If you took a disclosed test, you will also have access to test disclosure materials.
By default, your score is released only to you and the law schools to which you have applied. During the registration process, you can request that your score also be released to other law schools (as well as agencies or individuals working on the law schools’ behalf and other eligible programs related to legal education) through the Candidate Referral Service or to the prelaw advisor at your undergraduate school. (Receiving LSAT scores enables prelaw advisors to improve their advisory services, both to you and to all students and alumni of your college.)
Your score will not be released to any other person (including a parent, spouse, friend, etc.).
- Score-reporting policies are subject to change at any time.
- LSAC will not honor requests for partial score reports.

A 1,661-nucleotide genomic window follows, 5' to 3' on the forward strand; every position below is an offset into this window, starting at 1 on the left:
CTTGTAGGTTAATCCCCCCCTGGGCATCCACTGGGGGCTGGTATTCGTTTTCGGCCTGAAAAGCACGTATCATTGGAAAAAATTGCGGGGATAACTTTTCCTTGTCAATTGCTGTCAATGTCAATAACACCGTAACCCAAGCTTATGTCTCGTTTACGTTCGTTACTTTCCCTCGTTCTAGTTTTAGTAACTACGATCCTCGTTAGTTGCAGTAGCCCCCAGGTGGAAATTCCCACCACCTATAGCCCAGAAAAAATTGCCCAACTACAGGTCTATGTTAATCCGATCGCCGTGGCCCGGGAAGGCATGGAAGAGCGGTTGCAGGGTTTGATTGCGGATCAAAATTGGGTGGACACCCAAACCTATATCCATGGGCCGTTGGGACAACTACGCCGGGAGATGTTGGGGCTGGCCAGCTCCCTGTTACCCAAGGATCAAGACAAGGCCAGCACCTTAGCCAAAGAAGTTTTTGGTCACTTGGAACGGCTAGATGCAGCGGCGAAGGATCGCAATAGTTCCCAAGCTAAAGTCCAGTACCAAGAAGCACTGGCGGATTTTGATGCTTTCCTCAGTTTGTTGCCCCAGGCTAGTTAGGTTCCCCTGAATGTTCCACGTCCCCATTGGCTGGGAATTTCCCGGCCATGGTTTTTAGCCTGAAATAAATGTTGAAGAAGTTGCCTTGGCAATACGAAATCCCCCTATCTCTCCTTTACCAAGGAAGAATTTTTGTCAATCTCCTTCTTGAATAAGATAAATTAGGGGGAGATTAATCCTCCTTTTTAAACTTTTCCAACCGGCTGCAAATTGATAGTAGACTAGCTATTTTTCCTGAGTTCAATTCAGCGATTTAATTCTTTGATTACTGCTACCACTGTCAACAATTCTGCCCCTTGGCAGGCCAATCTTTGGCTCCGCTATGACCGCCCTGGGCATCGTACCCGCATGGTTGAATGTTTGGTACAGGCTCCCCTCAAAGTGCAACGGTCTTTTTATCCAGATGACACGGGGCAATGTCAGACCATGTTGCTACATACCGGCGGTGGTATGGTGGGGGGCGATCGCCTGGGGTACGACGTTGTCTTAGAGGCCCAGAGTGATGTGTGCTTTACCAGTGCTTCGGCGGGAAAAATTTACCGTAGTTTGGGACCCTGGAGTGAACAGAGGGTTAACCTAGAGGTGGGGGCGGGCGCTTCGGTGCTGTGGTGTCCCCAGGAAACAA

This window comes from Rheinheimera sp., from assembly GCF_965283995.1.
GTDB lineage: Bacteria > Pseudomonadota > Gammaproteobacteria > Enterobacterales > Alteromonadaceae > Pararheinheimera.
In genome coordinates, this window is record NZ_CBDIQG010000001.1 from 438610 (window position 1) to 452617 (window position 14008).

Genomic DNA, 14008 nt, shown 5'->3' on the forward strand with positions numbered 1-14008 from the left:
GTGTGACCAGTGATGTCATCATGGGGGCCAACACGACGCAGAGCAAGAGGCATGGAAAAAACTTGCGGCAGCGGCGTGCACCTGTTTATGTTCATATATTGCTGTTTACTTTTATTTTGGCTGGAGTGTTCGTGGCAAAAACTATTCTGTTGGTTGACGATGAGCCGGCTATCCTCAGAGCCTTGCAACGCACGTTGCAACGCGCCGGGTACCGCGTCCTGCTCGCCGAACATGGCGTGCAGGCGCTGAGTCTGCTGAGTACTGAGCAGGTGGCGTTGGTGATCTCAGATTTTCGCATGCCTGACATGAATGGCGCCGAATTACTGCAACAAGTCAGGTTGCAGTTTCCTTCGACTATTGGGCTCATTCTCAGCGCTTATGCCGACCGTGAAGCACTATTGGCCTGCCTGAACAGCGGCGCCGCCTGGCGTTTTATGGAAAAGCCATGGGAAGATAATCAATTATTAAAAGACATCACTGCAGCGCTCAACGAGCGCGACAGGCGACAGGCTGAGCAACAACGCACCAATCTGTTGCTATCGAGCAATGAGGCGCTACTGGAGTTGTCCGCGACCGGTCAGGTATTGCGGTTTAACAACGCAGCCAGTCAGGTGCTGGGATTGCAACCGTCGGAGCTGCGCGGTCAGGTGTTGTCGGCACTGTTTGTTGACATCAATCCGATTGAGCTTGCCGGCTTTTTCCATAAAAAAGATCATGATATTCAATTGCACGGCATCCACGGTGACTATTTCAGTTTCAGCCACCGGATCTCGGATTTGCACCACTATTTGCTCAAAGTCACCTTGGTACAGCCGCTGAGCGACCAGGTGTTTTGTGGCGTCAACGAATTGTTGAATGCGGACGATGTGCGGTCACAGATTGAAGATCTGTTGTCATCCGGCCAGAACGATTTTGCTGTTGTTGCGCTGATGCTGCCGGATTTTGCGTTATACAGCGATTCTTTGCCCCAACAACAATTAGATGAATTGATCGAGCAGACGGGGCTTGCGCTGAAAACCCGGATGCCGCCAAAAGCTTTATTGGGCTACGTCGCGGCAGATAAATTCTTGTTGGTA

Contesting Your Score
If you wish to verify or contest the machine scoring of your answer sheet, you may request to have your answer sheet rescored by hand.
Predictive Power of the LSAT
The LSAT compares very favorably with admission tests used in other graduate and professional fields of study; however, like any admission test, the LSAT is not a perfect predictor of law school performance.
Your LSAT score is an integral part of your law school application, but remember: it is only one of several factors that law schools consider when determining which applicants to admit. Many unmeasurable qualities also contribute to your ability to succeed in law school, including motivation, obstacles overcome, past accomplishments, and leadership skills. Highlight these qualities in your application’s personal statement.